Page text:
Young People Power Social Responsibility Programme

Young People Power Social Responsibility Programme
Instead of feeling like I was teaching the children something, I felt that they were actually teaching me: teaching me to have patience and open-mindedness...” said one Sixth Former about the voluntary work she carried out in her first year at St Aloysius College.
More than 230 students aged 16-17 are taking part in this year’s Social Responsibility Programme promoted by St Aloysius College Sixth Form. The programme is a core component of the all-round educational experience at the College in the Jesuit vision of forming men and women for others. Formerly known as the Community Service Programme, the scheme in its present format is now in its sixth year running.
All first-year students are required to sign up for the programme and to engage in a minimum of 55 hours of service. Students are free to contribute more hours if they choose to do so. Many not only continue giving service well beyond the programme requirement but also seek to take up more demanding responsibilities or to join voluntary work experiences abroad offered by the Jesuits or by other voluntary organisations.
At St Aloysius we would like our students to open up to the needs of other persons, particularly the poor and the disadvantaged. The College favours people-to-people service that enables students to leave personal concerns aside and to look beyond themselves. As one student put it: “Despite the fact that the community work was something I enjoyed doing, it didn’t mean that it was plain sailing all along. At times, because of the constant commitment, I felt exhausted. My packed schedule meant that I sometimes had to stop doing other things in order to continue with my community work.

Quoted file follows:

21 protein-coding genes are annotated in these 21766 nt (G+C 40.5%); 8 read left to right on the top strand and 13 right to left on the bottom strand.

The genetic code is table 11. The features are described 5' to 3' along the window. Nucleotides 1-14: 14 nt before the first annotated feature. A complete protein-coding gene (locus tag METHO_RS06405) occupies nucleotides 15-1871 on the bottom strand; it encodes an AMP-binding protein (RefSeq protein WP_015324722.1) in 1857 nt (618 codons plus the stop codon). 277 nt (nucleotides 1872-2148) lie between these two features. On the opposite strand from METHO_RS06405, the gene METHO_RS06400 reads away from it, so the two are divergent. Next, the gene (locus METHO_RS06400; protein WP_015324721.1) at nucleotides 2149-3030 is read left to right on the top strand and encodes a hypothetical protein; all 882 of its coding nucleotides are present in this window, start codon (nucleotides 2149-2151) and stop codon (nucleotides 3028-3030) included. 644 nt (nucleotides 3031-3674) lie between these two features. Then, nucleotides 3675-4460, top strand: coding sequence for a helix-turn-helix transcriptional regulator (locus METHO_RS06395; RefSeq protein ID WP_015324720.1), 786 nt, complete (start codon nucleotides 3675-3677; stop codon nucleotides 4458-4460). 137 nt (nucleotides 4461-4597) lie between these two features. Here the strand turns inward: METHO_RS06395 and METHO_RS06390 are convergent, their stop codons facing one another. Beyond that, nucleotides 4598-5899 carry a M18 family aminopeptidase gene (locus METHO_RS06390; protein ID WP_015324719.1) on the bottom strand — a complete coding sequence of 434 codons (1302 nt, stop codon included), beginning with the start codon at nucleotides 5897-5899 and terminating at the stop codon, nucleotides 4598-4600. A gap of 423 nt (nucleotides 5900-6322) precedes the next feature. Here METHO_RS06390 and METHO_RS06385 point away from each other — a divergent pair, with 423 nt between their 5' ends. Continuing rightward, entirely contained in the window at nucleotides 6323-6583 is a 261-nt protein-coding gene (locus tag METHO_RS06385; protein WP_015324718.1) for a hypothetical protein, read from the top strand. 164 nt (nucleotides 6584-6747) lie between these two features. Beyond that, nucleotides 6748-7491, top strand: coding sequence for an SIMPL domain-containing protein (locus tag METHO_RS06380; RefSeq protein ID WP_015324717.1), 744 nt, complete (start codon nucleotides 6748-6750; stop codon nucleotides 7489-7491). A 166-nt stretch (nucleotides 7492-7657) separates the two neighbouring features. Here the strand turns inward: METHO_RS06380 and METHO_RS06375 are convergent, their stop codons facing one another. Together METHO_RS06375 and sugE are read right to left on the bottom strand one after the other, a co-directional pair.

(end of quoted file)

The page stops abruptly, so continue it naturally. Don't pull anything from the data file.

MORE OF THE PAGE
A rough calculation shows that our students are contributing a staggering 12,000 hours of unpaid service provided to individuals or groups in government, local council or church-run establishments as well as with NGOs. There are young people serving in Jesuit-inspired projects such as the St Aloysius College Reading Club (serving children from the Birkirkara area) and the Paulo Freire Institute in Żejtun. Many work in homes for the elderly, children’s homes, as well as in care and respite centres  or in after-school programmes for children from disadvantaged backgrounds. Many give service in the church in their home town or in church-related organisations such as Y4J, MUSEUM and the Neo-cathechumenate.
The Social Responsibility Programme is coordinated by the Sixth Form Chaplaincy. As part of this programme, the Chaplaincy is pleased to introduce the innovative Springboard Youth Volunteers Training Programme, a joint initiative between the Sixth Form and University Chaplaincies promoted by inYgo – the Jesuit Youth Network, with the financial support of the Malta Council for the Voluntary Sector. Training sessions start in March and will run until May: they will not merely serve the ends of the Social Responsibility Programme but would like to offer a springboard for young people as they consider their future orientations.

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